HONOLULU (CBS) — Nearly 1,500 residents were ordered to evacuate after Hawaii’s Kilauea Volcano erupted, sending molten lava to chew its way through forest land and bubble up on paved streets.

Volcano officials said they couldn’t predict how long the eruption might last.

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That prompted Gov. David Ige to declare a state of emergency in affected areas, activate the National Guard to help with evacuations and provide security to about 770 structures left empty when residents sought shelter.

There were no immediate reports of injuries.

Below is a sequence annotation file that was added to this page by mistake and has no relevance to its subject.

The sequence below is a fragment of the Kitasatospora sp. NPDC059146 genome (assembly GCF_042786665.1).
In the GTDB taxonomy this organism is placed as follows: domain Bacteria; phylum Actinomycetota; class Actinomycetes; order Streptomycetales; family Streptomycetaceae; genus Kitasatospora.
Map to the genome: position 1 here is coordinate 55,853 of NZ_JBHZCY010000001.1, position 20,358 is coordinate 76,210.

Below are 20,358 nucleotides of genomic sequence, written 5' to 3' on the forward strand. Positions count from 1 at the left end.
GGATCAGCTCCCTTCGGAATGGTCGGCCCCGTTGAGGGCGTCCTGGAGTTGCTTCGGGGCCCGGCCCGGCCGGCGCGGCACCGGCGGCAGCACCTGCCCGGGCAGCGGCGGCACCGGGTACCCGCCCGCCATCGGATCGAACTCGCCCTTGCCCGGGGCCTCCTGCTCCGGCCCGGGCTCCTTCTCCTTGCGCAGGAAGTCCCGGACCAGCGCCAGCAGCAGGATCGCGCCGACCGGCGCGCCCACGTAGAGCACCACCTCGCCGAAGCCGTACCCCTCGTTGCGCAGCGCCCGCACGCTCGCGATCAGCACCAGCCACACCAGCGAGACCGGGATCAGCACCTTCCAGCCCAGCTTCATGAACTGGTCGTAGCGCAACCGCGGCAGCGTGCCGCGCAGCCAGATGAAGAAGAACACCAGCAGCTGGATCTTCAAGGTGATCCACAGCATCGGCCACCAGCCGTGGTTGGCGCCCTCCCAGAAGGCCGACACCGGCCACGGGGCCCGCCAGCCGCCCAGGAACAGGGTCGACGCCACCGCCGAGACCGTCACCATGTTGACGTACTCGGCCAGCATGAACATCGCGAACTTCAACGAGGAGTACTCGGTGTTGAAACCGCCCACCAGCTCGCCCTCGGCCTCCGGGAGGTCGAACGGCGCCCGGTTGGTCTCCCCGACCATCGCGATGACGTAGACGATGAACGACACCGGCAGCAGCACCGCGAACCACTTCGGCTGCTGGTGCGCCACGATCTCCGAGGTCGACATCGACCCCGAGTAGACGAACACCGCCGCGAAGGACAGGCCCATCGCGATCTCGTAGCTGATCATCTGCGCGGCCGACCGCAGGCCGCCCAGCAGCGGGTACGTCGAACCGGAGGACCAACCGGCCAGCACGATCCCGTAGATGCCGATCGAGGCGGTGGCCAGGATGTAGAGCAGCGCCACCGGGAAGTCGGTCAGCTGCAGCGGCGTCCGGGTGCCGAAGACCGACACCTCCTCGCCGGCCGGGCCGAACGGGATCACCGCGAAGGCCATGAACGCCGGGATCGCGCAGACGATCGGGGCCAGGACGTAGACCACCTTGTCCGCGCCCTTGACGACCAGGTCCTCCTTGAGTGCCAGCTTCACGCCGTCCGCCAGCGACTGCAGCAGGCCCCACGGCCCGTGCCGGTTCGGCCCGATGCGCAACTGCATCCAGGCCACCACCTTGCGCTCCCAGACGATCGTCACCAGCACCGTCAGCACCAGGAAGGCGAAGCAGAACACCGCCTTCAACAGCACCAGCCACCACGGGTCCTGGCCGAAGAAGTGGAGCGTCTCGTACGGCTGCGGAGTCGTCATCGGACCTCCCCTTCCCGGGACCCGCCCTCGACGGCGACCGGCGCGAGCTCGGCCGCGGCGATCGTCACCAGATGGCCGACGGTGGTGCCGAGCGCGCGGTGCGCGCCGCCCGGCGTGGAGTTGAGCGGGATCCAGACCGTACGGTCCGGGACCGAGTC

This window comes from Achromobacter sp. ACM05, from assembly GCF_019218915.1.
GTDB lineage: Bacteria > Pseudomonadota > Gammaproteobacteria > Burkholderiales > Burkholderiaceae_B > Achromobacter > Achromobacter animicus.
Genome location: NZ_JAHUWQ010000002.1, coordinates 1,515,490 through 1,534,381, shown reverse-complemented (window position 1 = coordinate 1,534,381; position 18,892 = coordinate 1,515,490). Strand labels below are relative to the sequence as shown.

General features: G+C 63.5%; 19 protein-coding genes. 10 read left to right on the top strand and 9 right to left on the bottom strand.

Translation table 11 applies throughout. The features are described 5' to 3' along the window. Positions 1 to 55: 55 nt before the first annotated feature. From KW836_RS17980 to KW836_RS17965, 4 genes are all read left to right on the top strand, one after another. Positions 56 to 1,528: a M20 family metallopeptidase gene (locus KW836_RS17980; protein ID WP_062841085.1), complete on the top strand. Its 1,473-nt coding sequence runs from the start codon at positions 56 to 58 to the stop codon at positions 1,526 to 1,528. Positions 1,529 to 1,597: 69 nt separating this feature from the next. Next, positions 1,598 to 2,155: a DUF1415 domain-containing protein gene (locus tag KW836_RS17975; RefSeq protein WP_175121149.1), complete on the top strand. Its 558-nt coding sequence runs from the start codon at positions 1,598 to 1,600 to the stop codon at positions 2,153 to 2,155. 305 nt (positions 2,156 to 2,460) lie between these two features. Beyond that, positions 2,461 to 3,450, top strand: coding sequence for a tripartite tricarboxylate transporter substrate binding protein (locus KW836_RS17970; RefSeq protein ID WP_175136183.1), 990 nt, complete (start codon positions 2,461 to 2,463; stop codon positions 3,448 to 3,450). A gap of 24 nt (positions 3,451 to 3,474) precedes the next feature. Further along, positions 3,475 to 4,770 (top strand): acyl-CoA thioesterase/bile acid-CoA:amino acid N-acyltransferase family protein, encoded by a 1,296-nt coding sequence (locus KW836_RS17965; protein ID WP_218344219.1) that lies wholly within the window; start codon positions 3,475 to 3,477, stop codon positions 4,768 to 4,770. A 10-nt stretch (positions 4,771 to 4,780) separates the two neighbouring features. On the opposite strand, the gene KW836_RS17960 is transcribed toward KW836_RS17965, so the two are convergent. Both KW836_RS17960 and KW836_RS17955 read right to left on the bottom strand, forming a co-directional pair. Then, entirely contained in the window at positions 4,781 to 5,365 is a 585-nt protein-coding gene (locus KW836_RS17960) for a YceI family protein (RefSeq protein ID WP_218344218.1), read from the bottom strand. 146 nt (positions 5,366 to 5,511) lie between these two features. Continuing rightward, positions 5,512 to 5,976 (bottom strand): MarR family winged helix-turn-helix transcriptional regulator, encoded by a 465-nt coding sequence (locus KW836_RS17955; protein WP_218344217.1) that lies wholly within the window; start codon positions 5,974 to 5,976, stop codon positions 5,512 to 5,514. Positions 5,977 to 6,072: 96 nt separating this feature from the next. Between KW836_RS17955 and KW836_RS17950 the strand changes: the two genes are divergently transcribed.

Hawaii County officials said steam and lava poured out of a crack in Leilani Estates, which is near the town of Pahoa on the Big Island.

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Footage shown on local television showed lava spurting into the sky from a crack in a road. Aerial drone footage showed a line of lava snaking through a forest.

CBS Honolulu affiliate KGMB-TV reported lava was shooting some 100 feet in the air and nearing several homes.

Fire officials detected extremely high levels of dangerous sulfur dioxide in the air, the stations said.

Resident Jeremiah Osuna captured drone footage of the lava burning through the trees, a scene he described as a “curtain of fire.”

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“It sounded like if you were to put a bunch of rocks into a dryer and turn it on as high as you could. You could just smell sulfur and burning trees and underbrush and stuff,” he told Honolulu television station KHON.